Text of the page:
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KYOCERA Installs Solar Power Generating Systems
at Gyoza no Ohsho Restaurants

Eco-friendly stores equipped with Kyocera solar modules

March 23, 2009
Ohsho Food Service Corporation
Kyocera Corporation
Kyocera Corporation (President: Makoto Kawamura) announced that it has provided solar power generating systems for Gyoza no Ohsho, a chain of Chinese restaurants operated in Japan by Ohsho Food Service Corporation (Head office: Kyoto City, President: Takayuki Ohigashi, hereafter "Ohsho Food Service"). The systems have been installed at the restaurants in Takaragaike (Kyoto City) and Mikumo (Shiga Prefecture).

The two restaurants start operation as eco-friendly stores, with a 10 kW solar power generating system at the Takaragaike location, and a 9.2 kW system at the Mikumo location.

The electricity generated by these systems is used for lighting and other electrical needs in the restaurants. Furthermore, a monitor displaying the power generation status of the solar power generating systems in real-time has also been installed at these restaurants to help raise customers' awareness about the environment.

Situated in a Kyoto City designated scenic area, the Takaragaike restaurant's system blends in with the traditional Kyoto surroundings. The restaurant, including the signboard, are in subdued dark brown colors, and the Kyocera original solar cells are dark blue (d.Blue model).

Ohsho Food Service has been actively addressing environmental issues, including the prevention of global warming and CO2 reduction. It has taken various measures such as the deployment of cogeneration systems and effective recycling of used disposable wooden chopsticks. Kyocera, which has been involved in the solar business for more than 30 years, believes that solar cell technology will contribute to improving the global environment. This initiative has been achieved through the collaboration of these two companies from Kyoto.

Taking this opportunity, the two companies will strive to pursue a number of possibilities to protect the global environment, and contribute to solving environmental issues such as global warming from their positions as private businesses.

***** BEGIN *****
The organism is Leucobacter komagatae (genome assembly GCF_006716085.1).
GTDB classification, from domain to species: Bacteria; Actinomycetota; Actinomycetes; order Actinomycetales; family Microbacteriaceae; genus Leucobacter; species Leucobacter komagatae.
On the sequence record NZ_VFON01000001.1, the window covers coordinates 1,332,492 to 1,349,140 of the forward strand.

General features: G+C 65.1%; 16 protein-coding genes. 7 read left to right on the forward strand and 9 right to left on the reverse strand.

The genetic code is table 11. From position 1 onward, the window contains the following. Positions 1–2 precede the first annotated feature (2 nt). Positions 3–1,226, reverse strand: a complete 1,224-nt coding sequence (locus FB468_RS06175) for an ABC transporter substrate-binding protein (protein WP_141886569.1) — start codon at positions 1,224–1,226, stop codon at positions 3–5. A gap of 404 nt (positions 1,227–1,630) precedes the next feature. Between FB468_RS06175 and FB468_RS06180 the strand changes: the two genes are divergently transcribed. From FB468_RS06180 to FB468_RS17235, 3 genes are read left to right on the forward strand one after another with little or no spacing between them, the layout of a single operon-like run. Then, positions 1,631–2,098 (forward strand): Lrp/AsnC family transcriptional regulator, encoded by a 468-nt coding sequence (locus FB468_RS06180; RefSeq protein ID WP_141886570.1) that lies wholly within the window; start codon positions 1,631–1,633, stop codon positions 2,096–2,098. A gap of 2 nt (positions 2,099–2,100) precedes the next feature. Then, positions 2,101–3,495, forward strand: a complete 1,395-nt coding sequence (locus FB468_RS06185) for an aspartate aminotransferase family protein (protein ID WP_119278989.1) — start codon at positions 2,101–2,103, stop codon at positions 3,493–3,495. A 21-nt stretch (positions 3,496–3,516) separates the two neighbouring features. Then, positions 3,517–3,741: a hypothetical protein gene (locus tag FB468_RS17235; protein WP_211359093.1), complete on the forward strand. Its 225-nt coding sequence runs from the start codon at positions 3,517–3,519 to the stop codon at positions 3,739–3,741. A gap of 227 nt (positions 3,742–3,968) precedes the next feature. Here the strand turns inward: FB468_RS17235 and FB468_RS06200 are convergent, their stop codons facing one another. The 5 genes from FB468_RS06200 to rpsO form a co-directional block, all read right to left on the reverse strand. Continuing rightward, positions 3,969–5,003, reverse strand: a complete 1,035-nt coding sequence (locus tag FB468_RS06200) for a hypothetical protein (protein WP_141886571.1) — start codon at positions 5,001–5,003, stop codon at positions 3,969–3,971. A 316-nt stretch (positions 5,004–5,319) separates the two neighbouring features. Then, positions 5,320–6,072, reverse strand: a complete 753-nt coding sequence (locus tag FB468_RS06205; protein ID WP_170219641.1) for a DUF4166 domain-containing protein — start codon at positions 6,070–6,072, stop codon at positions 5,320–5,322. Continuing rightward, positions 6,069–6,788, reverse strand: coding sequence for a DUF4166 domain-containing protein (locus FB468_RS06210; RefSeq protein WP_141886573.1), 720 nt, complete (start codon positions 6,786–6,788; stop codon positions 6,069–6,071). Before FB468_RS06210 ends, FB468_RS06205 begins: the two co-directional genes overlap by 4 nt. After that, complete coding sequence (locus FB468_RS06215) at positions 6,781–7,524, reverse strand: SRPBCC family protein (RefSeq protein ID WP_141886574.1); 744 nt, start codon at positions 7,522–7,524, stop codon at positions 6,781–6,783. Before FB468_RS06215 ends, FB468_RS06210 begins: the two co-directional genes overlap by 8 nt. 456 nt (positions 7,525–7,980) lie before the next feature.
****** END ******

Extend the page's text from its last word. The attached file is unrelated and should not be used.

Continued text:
Photo:Gyoza no Ohsho in Takaragaike
Photo:Gyoza no Ohsho in Mikumo
Gyoza no Ohsho in Mikumo
Photo:In-Store Power Monitor (Takaragaike Restaurant)
In-Store Power Monitor (Takaragaike Restaurant)
Gyoza no Ohsho in Takaragaike

Profiles of the Companies' Environmental Initiatives

Ohsho Food Service Corporation

In 1967, the company opened the first Ohsho restaurant in Shijo Omiya, Kyoto City. Today, it operates 521 restaurants in Japan (as of March 23, 2009). Under the motto, "Delicious, Inexpensive, Fast," the company maintains food preparation and cooking by hand in their restaurants, despite being a large chain restaurant. Moreover, the company gives a lot of authority to its store managers, which thereby enables each store to develop original items, make set menus, determine prices, promote sales and respond to customer needs quickly. With their original management strategies and their efforts to improve food and service, the company is expected to increase revenue and profit for a fourth consecutive term. In addition to the installation of the solar power generating systems, the company was the first to use energy efficient LEDs for its signboard illumination and Eco Cute, a highly efficient heat-pump water heater. Other measures undertaken by the company to actively address environmental issues include new initiatives for rooftop gardening at the restaurants in Kita-Shirakawa (Kyoto City) and Mikumo (Shiga Prefecture), and the installation of garbage processing equipment in more than 80 restaurants in order to promote food recycling.
Photo:Rooftop Garden (Mikumo Restaurant)
Rooftop Garden
(Mikumo Restaurant)

Kyocera Corporation

Kyocera was founded in Kyoto as a manufacturer of fine ceramics in April 1959. Currently the company offers a wide range of products including electronic components, solar modules and communications related equipment worldwide. In working towards the protection of the global environment, the company established the Kyocera Environmental Charter, and works on environmental issues comprehensively throughout the company. Kyocera began its business in solar energy, a major sector of its various environmental product lines, in 1975 and has thus been expanding it for over 30 years. In FY 2012, Kyocera plans to produce 650 MW of solar cells and reinforce the supply systems in its four major markets around the world. In the Japanese domestic market, the company is working with KYOCERA Solar Corporation, a sales subsidiary, to thoroughly implement four quality control factors, namely; Products, Sales, Installation, and After-Sale Services. It offers high quality products to meet customer needs for diverse applications from public and industrial to residential use.
Photo: Solar Power Generating Systems for Residential Use (SAMURAI Model)
Solar Power Generating Systems for Residential Use (SAMURAI Model)